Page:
5. Uncover deeper insights about competitors. Many of your employees will be on the frontline of your operations and usually have a close understanding of what your competitors are doing and what customers are saying about them. Combining employee feedback around competitors with your wider market research, what consumers and customers think of your brand and its products and services can enable a better understanding and uncover new ideas and opportunities.
There is a growing awareness in some organizations that it is beneficial to tie together their customer and employee feedback. Eighty-three percent of the companies in the survey who link feedback from employees and customers saw benefits in an improved customer experience, while 75 percent felt it led to more motivated and engaged employees. Over half (51 percent) said it allowed them to link positive customer experiences to specific, engaged employees.
Here are four important steps to begin integrating feedback from the two areas for teams looking to get started:
1. Create a cross-departmental team. The insight derived from combining customer, market research and employee data is useful across the organization and requires the skills and understanding of multiple departments. The businesses we surveyed understand this point, with the vast majority adopting a cross-departmental approach to managing the combined program. This avoids silo-based working and spreads the benefits of integration. Leading organizations are becoming more advanced in collecting, analyzing and sharing feedback and insight data.
2. Review your research for areas that can be coordinated. Review your existing and future customer and employee research plans. What data sources can be easily integrated now? Can you coordinate research schedules so that feedback data from customers and employees can be generated at the same time for more meaningful integration? Decide the specific research areas for which integrated insights would add value – for example, the effect of employee engagement on customer service or customer satisfaction levels – and explore whether survey questions need to be rephrased to support better insights when unified.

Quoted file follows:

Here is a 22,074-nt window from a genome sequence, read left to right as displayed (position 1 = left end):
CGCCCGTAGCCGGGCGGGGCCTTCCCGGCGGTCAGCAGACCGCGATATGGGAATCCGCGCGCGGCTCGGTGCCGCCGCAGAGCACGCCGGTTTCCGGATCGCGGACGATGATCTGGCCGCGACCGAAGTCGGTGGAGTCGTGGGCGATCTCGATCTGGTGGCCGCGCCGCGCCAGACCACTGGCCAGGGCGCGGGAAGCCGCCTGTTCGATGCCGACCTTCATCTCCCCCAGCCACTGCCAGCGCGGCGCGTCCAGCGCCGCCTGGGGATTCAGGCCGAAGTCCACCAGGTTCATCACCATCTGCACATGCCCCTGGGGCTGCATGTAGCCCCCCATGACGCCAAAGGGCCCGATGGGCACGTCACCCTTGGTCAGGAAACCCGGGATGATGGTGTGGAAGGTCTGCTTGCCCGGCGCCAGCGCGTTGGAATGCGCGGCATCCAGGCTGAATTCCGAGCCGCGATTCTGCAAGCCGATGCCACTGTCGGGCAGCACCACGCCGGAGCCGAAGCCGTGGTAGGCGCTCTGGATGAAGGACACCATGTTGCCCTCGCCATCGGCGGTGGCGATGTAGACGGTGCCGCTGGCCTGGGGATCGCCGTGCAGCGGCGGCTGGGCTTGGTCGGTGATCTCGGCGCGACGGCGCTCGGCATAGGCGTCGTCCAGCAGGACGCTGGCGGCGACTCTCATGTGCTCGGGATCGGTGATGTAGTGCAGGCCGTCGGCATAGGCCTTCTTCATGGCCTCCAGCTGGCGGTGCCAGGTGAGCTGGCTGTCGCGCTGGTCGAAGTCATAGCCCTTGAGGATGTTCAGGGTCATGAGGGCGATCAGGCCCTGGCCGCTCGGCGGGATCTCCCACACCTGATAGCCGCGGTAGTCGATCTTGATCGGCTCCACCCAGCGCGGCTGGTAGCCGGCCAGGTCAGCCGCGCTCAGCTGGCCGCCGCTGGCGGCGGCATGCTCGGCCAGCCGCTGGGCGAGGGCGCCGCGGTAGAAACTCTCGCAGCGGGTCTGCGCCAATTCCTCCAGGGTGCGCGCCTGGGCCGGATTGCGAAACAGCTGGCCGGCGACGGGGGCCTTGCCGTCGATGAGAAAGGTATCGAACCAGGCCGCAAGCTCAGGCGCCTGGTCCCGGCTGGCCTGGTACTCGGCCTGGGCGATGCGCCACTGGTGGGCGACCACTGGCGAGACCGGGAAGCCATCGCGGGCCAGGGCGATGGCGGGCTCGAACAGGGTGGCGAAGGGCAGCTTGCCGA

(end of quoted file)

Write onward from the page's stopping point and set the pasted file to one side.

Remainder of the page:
3. Decide on the role of technology. In our survey, when we asked how businesses were achieving integration, the vast majority said they relied on manual processes, whether manually exporting data (51 percent) or comparing printed reports (37 percent). Manual methods might meet your needs in the short term but they do have significant overheads in terms of cost and there is the potential of inaccuracies creeping into reports. They also work against generating real-time insight, which is increasingly vital given the rising consumer demands and 24/7 operations. Investigate to see if you would benefit from technology that integrates data and automates processing, freeing up time to focus on strategy and insight.
4. Ensure the integrated data is easily accessible. Collecting and unifying your data is an achievement but the real benefit only comes when a business can make use of the insights it generates. Find ways to make integrated data easily available to those that need it, in real-time. Create dashboard-style reports to give managers access to insight. For those who want to probe more deeply, create self-service templates that make it easy for them to query the data directly.
For forward-looking organizations that recognize the business value of doing it, forging a close link between employee and customer feedback is now simpler than it has ever been.
¹108 responses were received, from medium/large-sized companies across multiple industries. Seventy-three percent of respondents had a turnover of more than £11m, with 88 percent employing over 50 staff. Twenty-six percent of those surveyed were part of customer experience or marketing departments, with 19 percent within HR and 31 percent part of central insight teams.